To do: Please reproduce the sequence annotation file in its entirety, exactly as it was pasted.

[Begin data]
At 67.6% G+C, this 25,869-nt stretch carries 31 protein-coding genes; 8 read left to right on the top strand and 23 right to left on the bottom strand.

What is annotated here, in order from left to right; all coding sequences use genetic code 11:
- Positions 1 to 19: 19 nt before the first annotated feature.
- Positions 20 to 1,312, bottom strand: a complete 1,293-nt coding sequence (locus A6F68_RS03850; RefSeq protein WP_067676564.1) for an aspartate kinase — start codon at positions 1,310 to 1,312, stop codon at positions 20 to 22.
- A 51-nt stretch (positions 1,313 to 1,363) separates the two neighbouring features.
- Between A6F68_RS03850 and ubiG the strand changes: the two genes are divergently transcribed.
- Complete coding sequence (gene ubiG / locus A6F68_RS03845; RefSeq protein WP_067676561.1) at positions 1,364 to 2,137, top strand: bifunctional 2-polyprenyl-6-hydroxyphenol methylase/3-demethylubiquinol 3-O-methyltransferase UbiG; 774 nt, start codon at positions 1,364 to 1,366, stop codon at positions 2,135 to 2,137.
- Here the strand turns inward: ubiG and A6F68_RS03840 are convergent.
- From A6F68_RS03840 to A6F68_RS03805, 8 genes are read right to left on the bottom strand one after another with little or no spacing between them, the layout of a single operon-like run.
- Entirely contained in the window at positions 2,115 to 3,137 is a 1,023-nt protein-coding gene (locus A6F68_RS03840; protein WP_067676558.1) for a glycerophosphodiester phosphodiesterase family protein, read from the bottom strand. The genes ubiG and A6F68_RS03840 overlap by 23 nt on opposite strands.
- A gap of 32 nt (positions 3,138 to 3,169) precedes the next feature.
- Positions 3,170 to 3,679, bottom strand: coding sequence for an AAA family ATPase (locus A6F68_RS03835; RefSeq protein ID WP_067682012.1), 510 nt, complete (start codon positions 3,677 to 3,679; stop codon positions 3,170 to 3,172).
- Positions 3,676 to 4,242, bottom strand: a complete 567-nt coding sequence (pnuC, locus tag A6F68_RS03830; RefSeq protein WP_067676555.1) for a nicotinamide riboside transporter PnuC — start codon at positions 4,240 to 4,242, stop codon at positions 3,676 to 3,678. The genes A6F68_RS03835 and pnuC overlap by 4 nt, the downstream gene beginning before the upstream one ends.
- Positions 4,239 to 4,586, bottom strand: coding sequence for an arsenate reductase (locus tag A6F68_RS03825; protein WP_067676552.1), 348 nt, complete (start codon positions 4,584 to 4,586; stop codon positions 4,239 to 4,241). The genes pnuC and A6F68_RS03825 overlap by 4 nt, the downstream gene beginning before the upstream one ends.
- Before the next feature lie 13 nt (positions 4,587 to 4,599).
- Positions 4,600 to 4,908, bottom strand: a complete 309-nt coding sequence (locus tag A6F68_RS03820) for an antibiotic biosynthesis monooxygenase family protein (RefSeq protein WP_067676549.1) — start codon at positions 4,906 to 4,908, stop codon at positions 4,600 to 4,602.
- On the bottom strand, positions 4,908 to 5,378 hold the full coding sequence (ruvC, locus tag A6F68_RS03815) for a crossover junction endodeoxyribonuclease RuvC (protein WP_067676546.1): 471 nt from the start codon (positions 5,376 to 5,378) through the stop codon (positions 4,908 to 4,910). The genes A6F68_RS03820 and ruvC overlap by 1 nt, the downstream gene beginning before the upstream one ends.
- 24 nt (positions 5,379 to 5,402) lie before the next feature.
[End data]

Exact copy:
At 67.6% G+C, this 25,869-nt stretch carries 31 protein-coding genes; 8 read left to right on the top strand and 23 right to left on the bottom strand.

What is annotated here, in order from left to right; all coding sequences use genetic code 11:
- Positions 1 to 19: 19 nt before the first annotated feature.
- Positions 20 to 1,312, bottom strand: a complete 1,293-nt coding sequence (locus A6F68_RS03850; RefSeq protein WP_067676564.1) for an aspartate kinase — start codon at positions 1,310 to 1,312, stop codon at positions 20 to 22.
- A 51-nt stretch (positions 1,313 to 1,363) separates the two neighbouring features.
- Between A6F68_RS03850 and ubiG the strand changes: the two genes are divergently transcribed.
- Complete coding sequence (gene ubiG / locus A6F68_RS03845; RefSeq protein WP_067676561.1) at positions 1,364 to 2,137, top strand: bifunctional 2-polyprenyl-6-hydroxyphenol methylase/3-demethylubiquinol 3-O-methyltransferase UbiG; 774 nt, start codon at positions 1,364 to 1,366, stop codon at positions 2,135 to 2,137.
- Here the strand turns inward: ubiG and A6F68_RS03840 are convergent.
- From A6F68_RS03840 to A6F68_RS03805, 8 genes are read right to left on the bottom strand one after another with little or no spacing between them, the layout of a single operon-like run.
- Entirely contained in the window at positions 2,115 to 3,137 is a 1,023-nt protein-coding gene (locus A6F68_RS03840; protein WP_067676558.1) for a glycerophosphodiester phosphodiesterase family protein, read from the bottom strand. The genes ubiG and A6F68_RS03840 overlap by 23 nt on opposite strands.
- A gap of 32 nt (positions 3,138 to 3,169) precedes the next feature.
- Positions 3,170 to 3,679, bottom strand: coding sequence for an AAA family ATPase (locus A6F68_RS03835; RefSeq protein ID WP_067682012.1), 510 nt, complete (start codon positions 3,677 to 3,679; stop codon positions 3,170 to 3,172).
- Positions 3,676 to 4,242, bottom strand: a complete 567-nt coding sequence (pnuC, locus tag A6F68_RS03830; RefSeq protein WP_067676555.1) for a nicotinamide riboside transporter PnuC — start codon at positions 4,240 to 4,242, stop codon at positions 3,676 to 3,678. The genes A6F68_RS03835 and pnuC overlap by 4 nt, the downstream gene beginning before the upstream one ends.
- Positions 4,239 to 4,586, bottom strand: coding sequence for an arsenate reductase (locus tag A6F68_RS03825; protein WP_067676552.1), 348 nt, complete (start codon positions 4,584 to 4,586; stop codon positions 4,239 to 4,241). The genes pnuC and A6F68_RS03825 overlap by 4 nt, the downstream gene beginning before the upstream one ends.
- Before the next feature lie 13 nt (positions 4,587 to 4,599).
- Positions 4,600 to 4,908, bottom strand: a complete 309-nt coding sequence (locus tag A6F68_RS03820) for an antibiotic biosynthesis monooxygenase family protein (RefSeq protein WP_067676549.1) — start codon at positions 4,906 to 4,908, stop codon at positions 4,600 to 4,602.
- On the bottom strand, positions 4,908 to 5,378 hold the full coding sequence (ruvC, locus tag A6F68_RS03815) for a crossover junction endodeoxyribonuclease RuvC (protein WP_067676546.1): 471 nt from the start codon (positions 5,376 to 5,378) through the stop codon (positions 4,908 to 4,910). The genes A6F68_RS03820 and ruvC overlap by 1 nt, the downstream gene beginning before the upstream one ends.
- 24 nt (positions 5,379 to 5,402) lie before the next feature.